IATA Updates Tally of Inflight COVID-19 Transmission

Vistara cabin crew donning PPE suits - Aviatorsbuzz
Representational photograph of cabin crew donning PPE suits. Source: Vistara

The International Air Transport Association (IATA) demonstrated the low incidence of inflight COVID-19 transmission with an updated tally of published cases on Thursday.

Since the start of 2020 there have been 44 cases of COVID-19 reported in which transmission is thought to have been associated with a flight journey (inclusive of confirmed, probable and potential cases). Over the same period some 1.2 billion passengers have travelled.

“The risk of a passenger contracting COVID-19 while onboard appears very low. With only 44 identified potential cases of flight-related transmission among 1.2 billion travelers, that’s one case for every 27 million travelers,” Dr. David Powell, IATA’s Medical Advisor said.

Dr. Powell said that IATA recognises that this may be an underestimate but even if 90% of the cases were un-reported, it would be one case for every 2.7 million travelers. “We think these figures are extremely reassuring. Furthermore, the vast majority of published cases occurred before the wearing of face coverings inflight became widespread,” he said.

IATA said new insight into why the numbers are so low has come from the joint publication by Airbus, Boeing and Embraer of separate Computational Fluid Dynamics (CFD) research conducted by each manufacturer in their aircraft. While methodologies differed slightly, each detailed simulation confirmed that aircraft airflow systems do control the movement of particles in the cabin, limiting the spread of viruses, it said.

Data from the simulations yielded similar results: 

  • Aircraft airflow systems, High Efficiency Particulate Air (HEPA) filters, the natural barrier of the seatback, the downward flow of air, and high rates of air exchange efficiently reduce the risk of disease transmission on board in normal times.
  • The addition of mask-wearing amid pandemic concerns adds a further and significant extra layer of protection, which makes being seated in close proximity in an aircraft cabin safer than most other indoor environments.

Data Collection

IATA’s data collection, and the results of the separate simulations, align with the low numbers reported in a recently published peer-reviewed study by Freedman and Wilder-Smith in the Journal of Travel Medicine.

Although there is no way to establish an exact tally of possible flight-associated cases, IATA’s outreach to airlines and public health authorities combined with a thorough review of available literature has not yielded any indication that onboard transmission is in any way common or widespread. Further, IATA said that the Freedman/Wilder-Smith study points to the efficacy of mask-wearing in further reducing risk.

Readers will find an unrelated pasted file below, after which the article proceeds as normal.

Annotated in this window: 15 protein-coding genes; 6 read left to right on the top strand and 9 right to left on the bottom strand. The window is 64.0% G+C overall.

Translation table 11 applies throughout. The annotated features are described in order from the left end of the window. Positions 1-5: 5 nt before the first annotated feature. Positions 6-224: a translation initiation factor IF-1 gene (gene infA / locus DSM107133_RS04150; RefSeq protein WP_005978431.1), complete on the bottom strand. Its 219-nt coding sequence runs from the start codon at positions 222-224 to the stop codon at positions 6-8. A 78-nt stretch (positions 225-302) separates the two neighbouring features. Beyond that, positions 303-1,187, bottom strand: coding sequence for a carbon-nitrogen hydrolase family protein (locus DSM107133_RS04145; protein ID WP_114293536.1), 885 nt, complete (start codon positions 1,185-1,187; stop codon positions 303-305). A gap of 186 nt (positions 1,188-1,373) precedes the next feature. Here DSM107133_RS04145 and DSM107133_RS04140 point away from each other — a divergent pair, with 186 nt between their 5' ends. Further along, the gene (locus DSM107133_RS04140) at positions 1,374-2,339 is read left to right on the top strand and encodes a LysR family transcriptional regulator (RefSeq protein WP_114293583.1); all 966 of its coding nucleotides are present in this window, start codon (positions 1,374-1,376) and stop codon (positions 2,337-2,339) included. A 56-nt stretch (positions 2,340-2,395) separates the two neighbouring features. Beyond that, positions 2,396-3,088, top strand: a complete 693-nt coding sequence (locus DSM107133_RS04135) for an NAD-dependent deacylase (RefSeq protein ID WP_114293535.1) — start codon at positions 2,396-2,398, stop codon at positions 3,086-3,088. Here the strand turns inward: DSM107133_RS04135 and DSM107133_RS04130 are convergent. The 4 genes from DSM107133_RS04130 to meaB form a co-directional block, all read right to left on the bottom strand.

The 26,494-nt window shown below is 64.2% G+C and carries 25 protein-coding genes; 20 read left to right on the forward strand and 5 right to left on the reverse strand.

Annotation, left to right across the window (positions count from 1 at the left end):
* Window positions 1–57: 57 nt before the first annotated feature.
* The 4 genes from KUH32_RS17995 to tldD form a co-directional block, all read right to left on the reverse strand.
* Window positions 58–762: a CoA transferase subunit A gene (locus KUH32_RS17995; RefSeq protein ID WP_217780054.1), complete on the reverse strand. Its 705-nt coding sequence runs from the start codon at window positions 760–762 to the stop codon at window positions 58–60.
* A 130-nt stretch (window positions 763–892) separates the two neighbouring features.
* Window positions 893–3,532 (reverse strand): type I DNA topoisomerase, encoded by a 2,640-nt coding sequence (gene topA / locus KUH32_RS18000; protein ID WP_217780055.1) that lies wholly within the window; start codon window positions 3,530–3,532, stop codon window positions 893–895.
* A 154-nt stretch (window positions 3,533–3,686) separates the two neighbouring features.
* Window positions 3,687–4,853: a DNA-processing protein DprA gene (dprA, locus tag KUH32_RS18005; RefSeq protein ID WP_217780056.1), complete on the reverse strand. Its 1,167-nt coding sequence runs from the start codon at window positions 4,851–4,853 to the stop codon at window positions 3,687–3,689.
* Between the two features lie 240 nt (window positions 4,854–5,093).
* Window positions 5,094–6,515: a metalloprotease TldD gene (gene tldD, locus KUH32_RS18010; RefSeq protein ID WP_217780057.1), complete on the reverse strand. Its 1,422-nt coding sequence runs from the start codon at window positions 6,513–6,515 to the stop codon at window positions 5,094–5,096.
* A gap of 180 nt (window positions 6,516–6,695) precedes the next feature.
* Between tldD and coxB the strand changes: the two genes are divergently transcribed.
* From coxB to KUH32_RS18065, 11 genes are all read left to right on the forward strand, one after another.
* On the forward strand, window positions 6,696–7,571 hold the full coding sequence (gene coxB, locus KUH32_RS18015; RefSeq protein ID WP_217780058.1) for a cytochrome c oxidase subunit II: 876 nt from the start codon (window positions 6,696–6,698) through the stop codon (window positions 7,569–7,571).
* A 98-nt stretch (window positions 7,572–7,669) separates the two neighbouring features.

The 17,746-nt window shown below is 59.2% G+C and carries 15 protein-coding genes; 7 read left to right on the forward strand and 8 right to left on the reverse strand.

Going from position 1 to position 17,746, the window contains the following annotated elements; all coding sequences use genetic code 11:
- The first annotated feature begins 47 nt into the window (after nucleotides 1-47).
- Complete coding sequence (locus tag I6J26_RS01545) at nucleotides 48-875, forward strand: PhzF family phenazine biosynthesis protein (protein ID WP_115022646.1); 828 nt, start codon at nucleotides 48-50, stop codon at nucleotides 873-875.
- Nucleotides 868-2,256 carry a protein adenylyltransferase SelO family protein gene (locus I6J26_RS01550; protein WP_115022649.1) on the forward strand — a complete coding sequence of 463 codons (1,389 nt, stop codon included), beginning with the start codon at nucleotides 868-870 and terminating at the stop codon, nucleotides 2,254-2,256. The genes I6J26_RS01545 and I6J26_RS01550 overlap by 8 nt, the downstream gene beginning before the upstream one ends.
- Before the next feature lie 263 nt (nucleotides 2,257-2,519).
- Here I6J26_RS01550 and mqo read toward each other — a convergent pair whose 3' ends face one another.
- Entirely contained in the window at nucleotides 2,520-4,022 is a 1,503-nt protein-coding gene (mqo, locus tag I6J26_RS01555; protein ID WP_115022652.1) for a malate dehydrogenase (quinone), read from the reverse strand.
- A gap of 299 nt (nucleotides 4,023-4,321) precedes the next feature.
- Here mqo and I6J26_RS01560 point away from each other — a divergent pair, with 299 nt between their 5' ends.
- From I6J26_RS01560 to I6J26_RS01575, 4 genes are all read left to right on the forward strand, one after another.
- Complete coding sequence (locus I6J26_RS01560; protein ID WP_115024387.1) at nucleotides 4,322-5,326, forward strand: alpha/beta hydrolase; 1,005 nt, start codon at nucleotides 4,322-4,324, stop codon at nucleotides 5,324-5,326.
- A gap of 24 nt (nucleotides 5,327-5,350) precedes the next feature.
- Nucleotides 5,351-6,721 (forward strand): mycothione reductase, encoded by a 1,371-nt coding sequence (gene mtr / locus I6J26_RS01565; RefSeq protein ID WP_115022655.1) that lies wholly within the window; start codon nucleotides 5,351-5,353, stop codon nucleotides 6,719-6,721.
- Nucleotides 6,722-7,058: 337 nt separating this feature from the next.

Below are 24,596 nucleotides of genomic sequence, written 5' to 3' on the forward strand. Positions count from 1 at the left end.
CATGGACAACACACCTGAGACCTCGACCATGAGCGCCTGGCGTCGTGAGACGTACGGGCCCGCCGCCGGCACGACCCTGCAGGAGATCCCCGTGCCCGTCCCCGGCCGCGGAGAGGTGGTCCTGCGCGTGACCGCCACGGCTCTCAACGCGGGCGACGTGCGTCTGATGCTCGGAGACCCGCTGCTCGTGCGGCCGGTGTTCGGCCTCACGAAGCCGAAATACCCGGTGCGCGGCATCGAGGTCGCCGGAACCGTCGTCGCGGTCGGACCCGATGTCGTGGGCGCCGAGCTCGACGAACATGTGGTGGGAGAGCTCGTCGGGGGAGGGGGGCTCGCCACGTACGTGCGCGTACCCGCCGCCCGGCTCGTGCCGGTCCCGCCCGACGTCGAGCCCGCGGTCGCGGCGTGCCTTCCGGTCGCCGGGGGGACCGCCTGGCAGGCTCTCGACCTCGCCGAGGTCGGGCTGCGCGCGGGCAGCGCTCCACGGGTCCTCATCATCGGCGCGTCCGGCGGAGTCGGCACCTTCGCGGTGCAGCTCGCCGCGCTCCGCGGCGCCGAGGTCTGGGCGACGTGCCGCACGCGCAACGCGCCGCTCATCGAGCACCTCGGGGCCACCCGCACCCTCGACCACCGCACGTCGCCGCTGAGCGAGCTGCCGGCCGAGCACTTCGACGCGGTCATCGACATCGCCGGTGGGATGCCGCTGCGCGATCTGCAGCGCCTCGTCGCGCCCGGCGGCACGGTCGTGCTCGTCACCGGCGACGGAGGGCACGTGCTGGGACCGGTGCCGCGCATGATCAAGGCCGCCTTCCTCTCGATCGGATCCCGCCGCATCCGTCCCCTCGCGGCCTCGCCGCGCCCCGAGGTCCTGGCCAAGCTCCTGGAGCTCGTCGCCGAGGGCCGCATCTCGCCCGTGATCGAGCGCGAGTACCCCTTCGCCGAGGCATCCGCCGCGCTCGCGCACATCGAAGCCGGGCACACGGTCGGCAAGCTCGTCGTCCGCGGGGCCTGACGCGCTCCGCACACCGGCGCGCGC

Layered Approach of Preventive Measures

Mask-wearing on board was recommended by IATA in June and is a common requirement on most airlines since the subsequent publication and implementation of the Takeoff Guidance by the International Civil Aviation Organization (ICAO).

This guidance adds multiple layers of protection on top of the airflow systems which already ensure a safe cabin environment with very low risks of inflight transmission of disease.

“ICAO’s comprehensive guidance for safe air travel amid the COVID-19 crisis relies on multiple layers of protection, which involve the airports as well as the aircraft. Mask-wearing is one of the most visible. But managed queuing, contactless processing, reduced movement in the cabin, and simplified onboard services are among the multiple measures the aviation industry is taking to keep flying safe. And this is on top of the fact that airflow systems are designed to avoid the spread of disease with high air flow rates and air exchange rates, and highly effective filtration of any recycled air,” said Dr. Powell.

Aircraft designs add a further layer of protection. They include:

  • Limited face-to-face interactions as passengers face forward and move about very little
  • The effect of the seat-back acting as a physical barrier to air movement from one row to another
  • The minimization of forward-aft flow of air, with a segmented flow design which is directed generally downward from ceiling to floor
  • The high rate of fresh air coming into the cabin. Air is exchanged 20-30 times per hour on board most aircraft, which compares very favorably with the average office space (average 2-3 times per hour) or schools (average 10-15 times per hour).
  • The use of HEPA filters which have more than 99.9% bacteria/virus removal efficiency rate ensuring that the air supply entering the cabin is not a pathway for introducing microbes.

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